Seeing the headlines demonize ‘soul food,’ I am on a mission that reclaims the health and spirit of our culture of the ‘original soul food’ which is the African heritage diet. The Western or Standard American Diet has failed the African diaspora community resulting in diet-related diseases and premature death which is now robbing our youth. For example the U. S. Office of Minority Health reports the death rate for African Americans was higher than Whites for diet-related diseases in 2009. Heart disease over homicide is the number one killer of African American women. Oldways Preservation Trust reports people live better with traditional foods and culture.

By growing up in an African diasporan household, I recognized that the African American community like its food is not monolithic. I met a woman from Cameroon who shared how a Caucasian dietitian didn’t know how to educate her grandmother on how to modify her African foods to become compliant with a diabetic diet. That’s why since 2012 NativSol has offered community based nutrition and cooking classes, Pan African catering, lectures and workshops in America and Africa for more than 2,000 people. Since taking the African Ancestry DNA test in 2010, I began my journey to trace my African heritage through food and travel. This summer I returned from Nigeria where I lectured and learned about my Fulani heritage and its foodways of northern Nigeria. The foods I share such as the baobab and hibiscus can be found in northern Nigeria and part of contemporary life in Africa.

Travel to any open-air market from West, North to East Africa and you are sure to find dried or fresh roselle (a hibiscus flower) ready to prepare a classic tropical sipping sensation; hibiscus tea. Quenching the thirst of many Africans, the West African native roselle is a show stopper compared to the market’s newcomer—soda.n Nigeria, it’s called Zobo. In Ghana, it’s called Sobolo. In the Gambia, it’s called wanjo. It’s known as Dabileni in Mali. In Cote d’Ivoire, it’s  known as Bissap and; in Egypt and Sudan, it’s known as Karkade; and in the Caribbean, it’s known as Sorrel or agua de flor de Jamaica. How did the roselle (known as sorrel in the Caribbean) get to the Caribbean and South America? Historians believe the seeds may have been brought by slaves taken from Africa. Since taking the African Ancestry DNA test in 2010, she began her journey to trace her African heritage through food and travel. Called by many names, this deliciousdrink from the ruby red roselle’s color gives a clue to the heart health benefit it shares with other naturally red plants.

Drinking hibiscus tea daily has been found to lower blood pressure in people with low to no hypertension according to a U.S. research study. The beautiful dark red colorful hibiscus is packed with anthocyanins (a type of flavonoid) which have many health benefits like fighting colds and flus. Packed with the cancer-fighting antioxidants, Vitamin C and other minerals, the hibiscus drink can be sweetened naturally with fruits like pineapple, watermelon or strawberries. Want to make a symphony in your mouth? Then add a range of flavors from garlic, ginger to cloves to this healing elixir. Beyond beverage brewing, the flower, its stems and leaves are used for salad making among Nigeria’s Hausa community. Also in some parts of Africa, the oil-containing seeds are eaten. Whether it’s a hot day in Cairo or a chill day in Accra, you can drink hibiscus tea hot or cold. Unlike hibiscus, the dehydrating soft drinks have no nutritional value to offer while robbing calcium from your bones. So in countries already facing malnutrition, soft drinks are the last drink to reach in hydrating your body especially for kids like little Wanda.Hibiscus & Baba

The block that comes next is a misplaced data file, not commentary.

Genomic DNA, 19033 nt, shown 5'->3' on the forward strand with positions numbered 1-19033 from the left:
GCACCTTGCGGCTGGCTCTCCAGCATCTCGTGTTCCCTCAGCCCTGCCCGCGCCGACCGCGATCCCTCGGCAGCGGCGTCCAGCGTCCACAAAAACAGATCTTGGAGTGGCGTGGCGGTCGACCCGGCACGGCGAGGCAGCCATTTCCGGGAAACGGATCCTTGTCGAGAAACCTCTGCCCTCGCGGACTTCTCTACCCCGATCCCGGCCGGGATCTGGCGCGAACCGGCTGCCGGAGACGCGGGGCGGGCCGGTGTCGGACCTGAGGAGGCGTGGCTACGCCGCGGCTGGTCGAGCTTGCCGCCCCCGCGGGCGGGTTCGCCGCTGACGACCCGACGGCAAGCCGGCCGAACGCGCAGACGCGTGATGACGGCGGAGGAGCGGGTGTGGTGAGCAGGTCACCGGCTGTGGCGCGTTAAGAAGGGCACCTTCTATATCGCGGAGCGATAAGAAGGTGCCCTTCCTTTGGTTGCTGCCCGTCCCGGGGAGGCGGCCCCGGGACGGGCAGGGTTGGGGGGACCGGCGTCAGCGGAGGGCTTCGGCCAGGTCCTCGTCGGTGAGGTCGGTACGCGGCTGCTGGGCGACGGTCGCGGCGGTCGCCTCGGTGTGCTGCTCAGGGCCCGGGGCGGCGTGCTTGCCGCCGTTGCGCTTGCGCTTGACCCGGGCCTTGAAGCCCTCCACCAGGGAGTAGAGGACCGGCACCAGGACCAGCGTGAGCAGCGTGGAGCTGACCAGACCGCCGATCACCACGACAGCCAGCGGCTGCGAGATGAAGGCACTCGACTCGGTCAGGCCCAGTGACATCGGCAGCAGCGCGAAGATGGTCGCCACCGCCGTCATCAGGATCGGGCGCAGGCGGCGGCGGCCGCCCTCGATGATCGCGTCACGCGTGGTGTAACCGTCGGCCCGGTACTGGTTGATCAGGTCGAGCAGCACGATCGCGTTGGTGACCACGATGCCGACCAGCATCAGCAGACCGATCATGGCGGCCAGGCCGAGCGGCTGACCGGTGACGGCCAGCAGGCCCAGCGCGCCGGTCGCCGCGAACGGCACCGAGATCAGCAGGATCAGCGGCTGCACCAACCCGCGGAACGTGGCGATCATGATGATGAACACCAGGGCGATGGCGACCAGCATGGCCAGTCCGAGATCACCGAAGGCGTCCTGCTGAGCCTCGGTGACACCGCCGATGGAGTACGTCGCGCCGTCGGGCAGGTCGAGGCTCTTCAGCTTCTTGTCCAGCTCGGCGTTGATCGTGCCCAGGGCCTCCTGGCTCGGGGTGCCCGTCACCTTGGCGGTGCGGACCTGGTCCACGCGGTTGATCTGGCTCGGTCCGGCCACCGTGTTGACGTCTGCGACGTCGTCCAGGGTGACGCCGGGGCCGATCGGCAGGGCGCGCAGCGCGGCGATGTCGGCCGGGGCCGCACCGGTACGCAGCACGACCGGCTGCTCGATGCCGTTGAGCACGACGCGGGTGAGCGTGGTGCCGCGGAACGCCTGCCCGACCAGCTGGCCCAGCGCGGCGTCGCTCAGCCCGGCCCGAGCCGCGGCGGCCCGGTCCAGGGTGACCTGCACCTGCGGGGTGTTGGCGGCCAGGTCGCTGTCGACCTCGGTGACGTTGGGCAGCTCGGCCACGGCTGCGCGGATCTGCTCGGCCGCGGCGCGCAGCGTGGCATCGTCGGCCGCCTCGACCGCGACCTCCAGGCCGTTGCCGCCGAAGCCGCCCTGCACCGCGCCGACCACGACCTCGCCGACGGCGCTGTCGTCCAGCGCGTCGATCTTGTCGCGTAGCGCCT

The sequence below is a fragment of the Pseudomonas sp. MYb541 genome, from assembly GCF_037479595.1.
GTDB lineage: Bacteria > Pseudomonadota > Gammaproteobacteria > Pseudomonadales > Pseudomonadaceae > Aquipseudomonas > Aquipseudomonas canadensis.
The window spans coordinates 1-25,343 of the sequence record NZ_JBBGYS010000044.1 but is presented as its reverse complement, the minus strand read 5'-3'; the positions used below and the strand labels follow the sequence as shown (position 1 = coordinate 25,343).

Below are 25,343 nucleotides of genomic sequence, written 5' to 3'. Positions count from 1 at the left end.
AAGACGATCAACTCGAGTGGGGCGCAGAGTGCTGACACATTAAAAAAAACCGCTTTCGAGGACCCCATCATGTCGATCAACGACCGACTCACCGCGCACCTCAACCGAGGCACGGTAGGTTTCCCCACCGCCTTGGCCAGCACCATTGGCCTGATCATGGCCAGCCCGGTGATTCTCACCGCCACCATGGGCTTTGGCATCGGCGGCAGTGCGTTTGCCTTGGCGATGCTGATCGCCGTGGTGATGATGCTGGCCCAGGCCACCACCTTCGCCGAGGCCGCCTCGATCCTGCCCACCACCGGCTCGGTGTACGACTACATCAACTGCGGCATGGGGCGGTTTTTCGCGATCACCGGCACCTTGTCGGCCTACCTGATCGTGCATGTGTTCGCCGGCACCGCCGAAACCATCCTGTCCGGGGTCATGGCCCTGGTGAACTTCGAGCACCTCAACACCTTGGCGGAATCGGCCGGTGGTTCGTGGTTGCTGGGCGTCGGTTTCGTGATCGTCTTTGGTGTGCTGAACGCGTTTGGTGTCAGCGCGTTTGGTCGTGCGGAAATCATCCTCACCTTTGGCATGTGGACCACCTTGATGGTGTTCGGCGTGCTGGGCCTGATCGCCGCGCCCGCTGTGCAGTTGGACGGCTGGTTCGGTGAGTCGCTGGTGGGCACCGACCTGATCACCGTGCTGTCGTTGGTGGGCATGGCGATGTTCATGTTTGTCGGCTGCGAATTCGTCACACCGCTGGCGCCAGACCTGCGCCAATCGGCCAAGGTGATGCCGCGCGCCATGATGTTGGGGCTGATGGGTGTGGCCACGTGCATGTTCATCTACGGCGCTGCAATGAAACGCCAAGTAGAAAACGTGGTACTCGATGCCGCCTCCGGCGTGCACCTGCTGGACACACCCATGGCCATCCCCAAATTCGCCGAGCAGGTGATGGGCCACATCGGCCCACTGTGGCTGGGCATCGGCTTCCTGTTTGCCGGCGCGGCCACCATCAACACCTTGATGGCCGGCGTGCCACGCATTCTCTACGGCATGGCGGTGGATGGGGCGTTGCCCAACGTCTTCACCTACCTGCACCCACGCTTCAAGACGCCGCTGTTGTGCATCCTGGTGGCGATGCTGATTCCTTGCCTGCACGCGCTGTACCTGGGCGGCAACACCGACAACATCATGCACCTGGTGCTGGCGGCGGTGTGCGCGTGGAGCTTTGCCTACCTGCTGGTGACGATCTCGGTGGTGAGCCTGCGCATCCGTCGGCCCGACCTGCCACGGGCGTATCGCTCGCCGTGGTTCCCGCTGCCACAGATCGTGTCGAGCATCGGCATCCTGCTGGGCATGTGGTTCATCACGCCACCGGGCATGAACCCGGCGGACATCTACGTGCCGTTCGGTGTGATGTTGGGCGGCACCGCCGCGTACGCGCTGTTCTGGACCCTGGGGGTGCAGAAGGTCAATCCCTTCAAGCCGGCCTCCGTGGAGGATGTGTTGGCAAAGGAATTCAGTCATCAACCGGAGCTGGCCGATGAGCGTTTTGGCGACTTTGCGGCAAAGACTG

Calling Africa its native home, the baobab is the ‘baba’ of trees giving life to all and can be found in 32 African countries. Like an old healer, the baobab is at the heart of traditional remedies. Also it can live long in age up to 5,000 years; so we call it ‘baba.’ From South Africa, Madagascar, Nigeria, to Burkina Faso, the sacred tree stretches across Africa’s sub-Saharan arid savanna. Serving as a meeting place in villages, it holds a spiritual reverence among the people; therefore many people and animals choose to live near the tree. Beyond that, did you know the baobab tree is a high quality source of nutrition?

The raw ‘monkey bread fruit’ of the baobab is incredibly good for you and is an excellent source of vitamin C, calcium, potassium, thiamin, fiber and vitamin B6. The fruit has one of the highest antioxidant capacities of any in the world with more than double the antioxidants per gram of goji berries and more than blueberries and pomegranates combined. The many uses of baobab range from sprinkling it in your oatmeal, yogurt and all manner of tasty treats. From sauces, smoothies to seltzers, baobab is the go-to super fruit for flavor filled nutrition. Want a little flavor to your sparkling water? Swap out sugar for a teaspoon of baobab powder in your next cup. No lemon or vinegar? That’s fine, we got baobab. For tangy flavor in your sauces, a scoop of baobab better adds a citrus kick. And for the smoothie season, blend mango and pineapple with two scoops of baobab powder with coconut water.


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